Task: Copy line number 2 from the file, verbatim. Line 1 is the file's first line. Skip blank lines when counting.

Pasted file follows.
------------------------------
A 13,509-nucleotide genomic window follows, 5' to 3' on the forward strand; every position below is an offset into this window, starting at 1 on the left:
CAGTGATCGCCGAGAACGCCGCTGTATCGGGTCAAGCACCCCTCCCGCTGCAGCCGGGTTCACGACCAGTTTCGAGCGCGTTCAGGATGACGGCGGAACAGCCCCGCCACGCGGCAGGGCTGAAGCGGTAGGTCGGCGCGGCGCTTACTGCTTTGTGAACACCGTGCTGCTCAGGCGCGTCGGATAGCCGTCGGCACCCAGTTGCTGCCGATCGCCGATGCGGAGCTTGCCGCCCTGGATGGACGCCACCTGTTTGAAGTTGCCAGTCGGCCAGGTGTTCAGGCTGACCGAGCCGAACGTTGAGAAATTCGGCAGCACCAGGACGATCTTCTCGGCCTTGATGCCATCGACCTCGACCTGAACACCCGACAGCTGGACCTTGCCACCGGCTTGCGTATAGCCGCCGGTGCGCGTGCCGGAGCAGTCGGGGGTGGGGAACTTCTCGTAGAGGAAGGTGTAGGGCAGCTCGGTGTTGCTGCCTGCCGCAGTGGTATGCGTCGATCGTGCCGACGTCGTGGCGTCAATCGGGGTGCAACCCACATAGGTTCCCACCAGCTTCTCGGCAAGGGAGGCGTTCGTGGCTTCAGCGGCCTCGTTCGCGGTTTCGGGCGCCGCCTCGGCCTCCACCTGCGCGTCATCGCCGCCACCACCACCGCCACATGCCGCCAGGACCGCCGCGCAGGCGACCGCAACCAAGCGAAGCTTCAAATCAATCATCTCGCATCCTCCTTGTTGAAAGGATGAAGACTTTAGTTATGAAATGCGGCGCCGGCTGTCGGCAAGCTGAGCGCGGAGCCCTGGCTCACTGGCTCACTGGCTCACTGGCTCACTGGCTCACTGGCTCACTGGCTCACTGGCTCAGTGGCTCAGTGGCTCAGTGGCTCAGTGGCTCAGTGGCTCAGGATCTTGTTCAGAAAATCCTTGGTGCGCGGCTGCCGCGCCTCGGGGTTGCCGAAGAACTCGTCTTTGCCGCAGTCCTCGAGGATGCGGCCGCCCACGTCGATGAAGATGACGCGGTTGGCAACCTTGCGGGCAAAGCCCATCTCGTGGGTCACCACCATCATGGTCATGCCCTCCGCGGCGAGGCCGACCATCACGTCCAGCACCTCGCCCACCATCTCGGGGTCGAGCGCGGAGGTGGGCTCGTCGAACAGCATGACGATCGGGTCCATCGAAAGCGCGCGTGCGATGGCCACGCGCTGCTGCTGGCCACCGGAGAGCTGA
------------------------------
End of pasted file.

CAGTGATCGCCGAGAACGCCGCTGTATCGGGTCAAGCACCCCTCCCGCTGCAGCCGGGTTCACGACCAGTTTCGAGCGCGTTCAGGATGACGGCGGAACAGCCCCGCCACGCGGCAGGGCTGAAGCGGTAGGTCGGCGCGGCGCTTACTGCTTTGTGAACACCGTGCTGCTCAGGCGCGTCGGATAGCCGTCGGCACCCAGTTGCTGCCGATCGCCGATGCGGAGCTTGCCGCCCTGGATGGACGCCACCTGTTTGAAGTTGCCAGTCGGCCAGGTGTTCAGGCTGACCGAGCCGAACGTTGAGAAATTCGGCAGCACCAGGACGATCTTCTCGGCCTTGATGCCATCGACCTCGACCTGAACACCCGACAGCTGGACCTTGCCACCGGCTTGCGTATAGCCGCCGGTGCGCGTGCCGGAGCAGTCGGGGGTGGGGAACTTCTCGTAGAGGAAGGTGTAGGGCAGCTCGGTGTTGCTGCCTGCCGCAGTGGTATGCGTCGATCGTGCCGACGTCGTGGCGTCAATCGGGGTGCAACCCACATAGGTTCCCACCAGCTTCTCGGCAAGGGAGGCGTTCGTGGCTTCAGCGGCCTCGTTCGCGGTTTCGGGCGCCGCCTCGGCCTCCACCTGCGCGTCATCGCCGCCACCACCACCGCCACATGCCGCCAGGACCGCCGCGCAGGCGACCGCAACCAAGCGAAGCTTCAAATCAATCATCTCGCATCCTCCTTGTTGAAAGGATGAAGACTTTAGTTATGAAATGCGGCGCCGGCTGTCGGCAAGCTGAGCGCGGAGCCCTGGCTCACTGGCTCACTGGCTCACTGGCTCACTGGCTCACTGGCTCACTGGCTCACTGGCTCAGTGGCTCAGTGGCTCAGTGGCTCAGTGGCTCAGTGGCTCAGGATCTTGTTCAGAAAATCCTTGGTGCGCGGCTGCCGCGCCTCGGGGTTGCCGAAGAACTCGTCTTTGCCGCAGTCCTCGAGGATGCGGCCGCCCACGTCGATGAAGATGACGCGGTTGGCAACCTTGCGGGCAAAGCCCATCTCGTGGGTCACCACCATCATGGTCATGCCCTCCGCGGCGAGGCCGACCATCACGTCCAGCACCTCGCCCACCATCTCGGGGTCGAGCGCGGAGGTGGGCTCGTCGAACAGCATGACGATCGGGTCCATCGAAAGCGCGCGTGCGATGGCCACGCGCTGCTGCTGGCCACCGGAGAGCTGA